Readings from Leaves of Grass were followed by a speech from Wallace. A ‘loving cup’, a gift from Whitman’s American friends, was passed around the assemblage, containing ‘spiced claret’.

Members of the party sported lilacs in their jackets, Whitman’s favourite flower immortalised in his elegy on the death of Lincoln, ‘When Lilacs Last in the Dooryard Bloomed’.

Both Johnston and Wallace visited Whitman at his home in New Jersey. Johnston, a skilled photographer, has left an excellent record of his visit. Whitman himself sent regular messages to the Bolton group and described them as ‘staunch tender fellows’.

Another fascinating member of the group, born and bred in Anderton, was Charles Sixmith who rose to a senior position in the Lancashire cotton industry, managing Bentinck Mill in Farnworth, which specialised in the West African trade.

PORTRAIT: The Walt Whitman Group, 1918

PORTRAIT: The Walt Whitman Group, 1918

He became very close to the poet Edward Carpenter following their meeting at a Whitman gathering in Rivington in 1891. He frequently went on holiday with Carpenter and his lover George Merrill and it is possible that they were more than ‘friends’. He married Lucy in 1908 and died at the age of 83 in 1954.

Sixsmith served on Chorley Rural District Council for 37 years, rising to become chairman in the 1940s. He became a distinguished figure in local government. In 1915 he played an active part in the defence of local footpaths when Liverpool Corporation attempted to close some of the reservoir paths around Rivington.

He was an authority on textile design and had progressive views on industrial relations in the textile industry. He built up a large collection of Whitman artefacts and letters which are now available in Manchester’s John Rylands Library.

The group was a cross-section of Bolton society. It began as a small group of lower-middle class men

with ‘progressive’ views and an interest in the arts. Women such as poet and teacher Alice Collinge became part of it, as well as Wallace’s house-keeper Minnie Whiteside, who became the group’s informal secretary in later years. John Ormrod, part of Bolton’s ‘cotton aristocracy’, became the leading figure after Johnston and Wallace in the mid-1920s and hosted the annual celebration at his home at Walker Fold.

The house is currently being renovated and new features include a quote from Whitman ‘Afoot and light-hearted, I take the open road’. A nice touch, that helps keeps the tradition alive.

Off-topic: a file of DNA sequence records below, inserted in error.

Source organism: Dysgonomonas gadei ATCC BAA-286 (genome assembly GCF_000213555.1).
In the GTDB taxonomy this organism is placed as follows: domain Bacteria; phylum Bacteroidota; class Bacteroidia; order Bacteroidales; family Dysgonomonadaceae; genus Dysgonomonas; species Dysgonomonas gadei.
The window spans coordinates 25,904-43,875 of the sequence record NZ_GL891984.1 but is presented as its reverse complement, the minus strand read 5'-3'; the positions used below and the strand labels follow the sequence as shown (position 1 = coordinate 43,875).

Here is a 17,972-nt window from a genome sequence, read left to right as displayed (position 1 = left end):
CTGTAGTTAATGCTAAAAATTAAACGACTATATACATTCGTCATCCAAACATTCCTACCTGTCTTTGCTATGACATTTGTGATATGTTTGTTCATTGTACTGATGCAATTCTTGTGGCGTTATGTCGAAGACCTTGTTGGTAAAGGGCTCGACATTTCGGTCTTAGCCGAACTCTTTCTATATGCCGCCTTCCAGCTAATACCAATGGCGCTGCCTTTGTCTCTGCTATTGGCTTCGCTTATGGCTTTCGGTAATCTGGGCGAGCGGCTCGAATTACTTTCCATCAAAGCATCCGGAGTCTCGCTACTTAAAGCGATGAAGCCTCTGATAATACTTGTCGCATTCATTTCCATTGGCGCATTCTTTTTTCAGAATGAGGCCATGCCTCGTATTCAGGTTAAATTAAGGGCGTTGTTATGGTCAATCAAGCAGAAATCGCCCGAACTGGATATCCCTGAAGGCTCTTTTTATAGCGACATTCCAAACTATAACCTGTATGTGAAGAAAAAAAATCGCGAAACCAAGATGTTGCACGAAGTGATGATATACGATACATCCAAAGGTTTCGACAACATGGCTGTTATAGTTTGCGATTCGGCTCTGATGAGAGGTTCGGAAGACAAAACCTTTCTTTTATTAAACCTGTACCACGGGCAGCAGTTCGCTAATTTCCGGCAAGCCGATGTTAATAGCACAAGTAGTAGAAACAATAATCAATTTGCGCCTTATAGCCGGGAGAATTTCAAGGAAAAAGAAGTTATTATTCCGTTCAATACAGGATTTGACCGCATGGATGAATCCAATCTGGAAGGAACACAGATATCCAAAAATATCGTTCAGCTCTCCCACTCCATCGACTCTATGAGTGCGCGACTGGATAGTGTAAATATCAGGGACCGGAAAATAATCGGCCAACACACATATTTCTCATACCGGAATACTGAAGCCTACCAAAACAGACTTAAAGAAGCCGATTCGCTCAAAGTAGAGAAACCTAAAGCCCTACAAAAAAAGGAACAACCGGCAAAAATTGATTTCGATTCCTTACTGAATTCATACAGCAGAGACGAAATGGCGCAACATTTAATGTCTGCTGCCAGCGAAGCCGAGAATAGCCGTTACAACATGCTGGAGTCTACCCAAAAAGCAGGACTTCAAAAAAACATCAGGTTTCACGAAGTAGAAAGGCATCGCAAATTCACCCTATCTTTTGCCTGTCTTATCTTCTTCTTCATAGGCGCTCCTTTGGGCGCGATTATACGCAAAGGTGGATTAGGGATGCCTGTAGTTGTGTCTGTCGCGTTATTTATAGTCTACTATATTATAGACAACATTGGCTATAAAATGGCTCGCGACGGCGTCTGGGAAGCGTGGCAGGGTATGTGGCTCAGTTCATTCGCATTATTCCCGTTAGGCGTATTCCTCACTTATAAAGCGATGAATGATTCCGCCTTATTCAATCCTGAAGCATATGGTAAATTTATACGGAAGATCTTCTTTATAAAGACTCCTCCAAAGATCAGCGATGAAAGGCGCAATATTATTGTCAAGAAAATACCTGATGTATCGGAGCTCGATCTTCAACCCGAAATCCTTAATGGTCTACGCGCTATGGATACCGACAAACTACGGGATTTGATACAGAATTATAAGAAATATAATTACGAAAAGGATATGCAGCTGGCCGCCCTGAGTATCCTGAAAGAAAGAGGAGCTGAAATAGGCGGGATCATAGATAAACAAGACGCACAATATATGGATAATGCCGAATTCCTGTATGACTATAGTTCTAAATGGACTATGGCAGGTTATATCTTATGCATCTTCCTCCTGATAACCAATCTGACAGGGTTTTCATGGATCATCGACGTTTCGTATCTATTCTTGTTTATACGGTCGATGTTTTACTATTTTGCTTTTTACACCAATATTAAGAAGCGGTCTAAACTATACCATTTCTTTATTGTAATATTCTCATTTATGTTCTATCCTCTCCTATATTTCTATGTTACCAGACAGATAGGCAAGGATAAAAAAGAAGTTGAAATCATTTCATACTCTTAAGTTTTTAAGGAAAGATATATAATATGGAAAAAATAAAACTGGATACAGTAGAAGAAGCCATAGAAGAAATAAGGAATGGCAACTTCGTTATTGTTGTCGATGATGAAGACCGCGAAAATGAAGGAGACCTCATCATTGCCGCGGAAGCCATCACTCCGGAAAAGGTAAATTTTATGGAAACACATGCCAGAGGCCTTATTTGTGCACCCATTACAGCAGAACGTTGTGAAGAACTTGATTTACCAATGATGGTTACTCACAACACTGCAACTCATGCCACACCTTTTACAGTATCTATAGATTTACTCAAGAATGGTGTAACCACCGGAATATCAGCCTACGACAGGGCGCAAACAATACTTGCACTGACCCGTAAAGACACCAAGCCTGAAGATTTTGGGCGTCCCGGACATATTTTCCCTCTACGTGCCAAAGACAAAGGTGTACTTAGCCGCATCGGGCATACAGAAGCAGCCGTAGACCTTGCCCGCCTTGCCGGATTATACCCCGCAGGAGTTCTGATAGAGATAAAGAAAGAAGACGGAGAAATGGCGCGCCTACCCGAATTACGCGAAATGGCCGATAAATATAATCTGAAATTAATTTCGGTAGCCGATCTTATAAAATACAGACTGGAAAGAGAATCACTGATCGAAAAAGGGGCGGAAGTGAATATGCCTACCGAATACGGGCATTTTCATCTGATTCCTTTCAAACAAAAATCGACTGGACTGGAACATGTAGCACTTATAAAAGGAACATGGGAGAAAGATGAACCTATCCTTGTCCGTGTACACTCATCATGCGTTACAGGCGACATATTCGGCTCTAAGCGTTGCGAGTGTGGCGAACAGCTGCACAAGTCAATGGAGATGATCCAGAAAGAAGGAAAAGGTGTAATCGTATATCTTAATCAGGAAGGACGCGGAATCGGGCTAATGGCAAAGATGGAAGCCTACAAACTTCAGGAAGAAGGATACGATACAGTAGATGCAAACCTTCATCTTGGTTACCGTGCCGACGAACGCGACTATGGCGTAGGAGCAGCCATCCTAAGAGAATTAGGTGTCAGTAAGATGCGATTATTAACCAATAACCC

The group built up a strong relationship with many of Whitman’s American friends which continued decades after the poet’s death. Ormrod’s business trips to America provided an opportunity to meet up with American ‘Whitmanites’.

Those links are perpetuated today and scholars such as Prof. Michael Robertson, Karen Karbiener and others are in regular communication. In 2019 the University of Bolton hosted a highly successful conference to mark Whitman’s bi-centenary, with lectures by leading figures in Whitman studies in the UK and the USA.

Whitman Day is still marked by local group

Whitman Day is still marked by local group

Thanks to the efforts of Jacqeline Dagnall, many buildings in the Bolton and Rivington area with connections to the Whitman group have attractive blue plaques.

They include Bolton Public Library which houses the magnificent collection of Whitman manuscripts and artefacts; the site of Wallace’s house at Eagle Street, Bank Street Unitarian chapel, Bradshaw Gass and Hope’s offices, Rivington Unitarian Church and Wallace’s later home at 40 Babylon Lane.

The ‘Whitman Day’ celebrations were revived in the mid-1980s. Lancashire’s 21st century Whitmanites, sometimes joined by American guests, still celebrate the poet’s birthday with a walk on the moors.

The usual route is from Barrow Bridge via Walker Fold and Burnt Edge and back to Bryan Hey for ice cream – with a picnic on the way.

A loving cup containing the traditional spiced claret is passed around the picnic-goers. True to tradition, they wear sprigs of lilac and take turns to read their favourite Whitman poems.

It’s a unique aspect of the North’s cultural heritage and is very much alive.

Paul’s booklet on the Bolton Whitmanites – ‘With Walt Whitman in Bolton: spirituality, sex and socialism in a Northern mill town’ – is still available and a new book to be called ‘Unlikely Pioneers – Walt Whitman, the Bolton Boys and Northern Labour’ will be published in September. There is much on the Whitman connections and characters associated with it in his book Moorlands, Memories and Reflections. Now that Covid restrictions are being relaxed (we all hope) Paul is available to give talks on Bolton’s Whitman links. See